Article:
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“Bite-Size Bits of Local, National, and Global History”
Furnace Creek in Inyo County, California — The American West (Pacific Coastal)
 

Old Harmony Borax Works

 
 
Old Harmony Borax Works Marker image. Click for full size.
By Mike Stroud, 2010
1. Old Harmony Borax Works Marker
Inscription. On the marsh near this point borax was discovered in 1881 by Aaron Winters who later sold his holdings to W. T. Coleman of San Francisco. In 1882 Coleman built the Harmony Borax Works and commissioned his superintendent J. W. S. Perry, to design wagons and locate a suitable route to Mojave. The work of gathering the ore (called cottonball) was done by Chinese workmen. From this point processed borax was transported 165 miles by twenty mule team to the railroad until 1889.
 
Erected 1962 by California State Park Commission, Death Valley 49ers Inc ., National Park Service. (Marker Number 773.)
 
Location. 36° 28.797′ N, 116° 52.184′ W. Marker is in Furnace Creek, California, in Inyo County. Marker is on California Route 190 near Borax Mill Road, on the left when traveling north. Touch for map. Located in Death Valley National Monument. Marker is in this post office area: Death Valley CA 92328, United States of America.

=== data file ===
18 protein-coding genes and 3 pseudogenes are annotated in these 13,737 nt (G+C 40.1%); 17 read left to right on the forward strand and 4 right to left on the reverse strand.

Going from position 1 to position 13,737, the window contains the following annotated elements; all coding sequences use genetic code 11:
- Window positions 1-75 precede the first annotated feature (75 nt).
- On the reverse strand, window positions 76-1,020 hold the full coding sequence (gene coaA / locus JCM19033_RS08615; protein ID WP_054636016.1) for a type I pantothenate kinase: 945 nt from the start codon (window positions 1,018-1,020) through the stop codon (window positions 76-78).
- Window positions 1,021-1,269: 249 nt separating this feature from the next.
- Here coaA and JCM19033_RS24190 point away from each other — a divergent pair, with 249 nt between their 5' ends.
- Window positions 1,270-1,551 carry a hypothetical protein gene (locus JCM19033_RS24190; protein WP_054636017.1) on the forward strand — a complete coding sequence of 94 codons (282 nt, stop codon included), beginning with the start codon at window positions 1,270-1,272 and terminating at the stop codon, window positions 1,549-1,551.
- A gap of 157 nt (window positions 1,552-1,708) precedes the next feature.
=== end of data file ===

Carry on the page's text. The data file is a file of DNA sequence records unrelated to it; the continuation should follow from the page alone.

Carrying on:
Other nearby markers. At least 8 other markers are within 11 miles of this marker, measured as the crow flies. White Gold (approx. 0.3 miles away); Borax (approx. 0.3 miles away); Stephen Tyng Mather (approx. mile away); 20 Mule Team Wagon Train
Old Harmony Borax Works Marker image. Click for full size.
By Mike Stroud, June 12, 2010
2. Old Harmony Borax Works Marker
(approx. 1.7 miles away); Furnace Creek Ranch, Death Valley (approx. 1.7 miles away); Old Dinah (approx. 1.7 miles away); Death Valley 49ers Gateway (approx. 2.4 miles away); Devils Golf Course (approx. 10 miles away). Touch for a list and map of all markers in Furnace Creek.
 
Regarding Old Harmony Borax Works. This site was designated as California Registered Historical Landmark No.773 on August 16, 1962.
 
Also see . . .  Death Valley History -. Harmony Borax Works (Submitted on June 15, 2010, by Mike Stroud of Bluffton, South Carolina.) 
 
Additional comments.
1. Borax,
also known as sodium borate, sodium tetraborate, or disodium tetraborate, is an important boron compound, a mineral, and a salt of boric acid. It is usually a white powder consisting of soft colorless crystals that dissolve easily in water.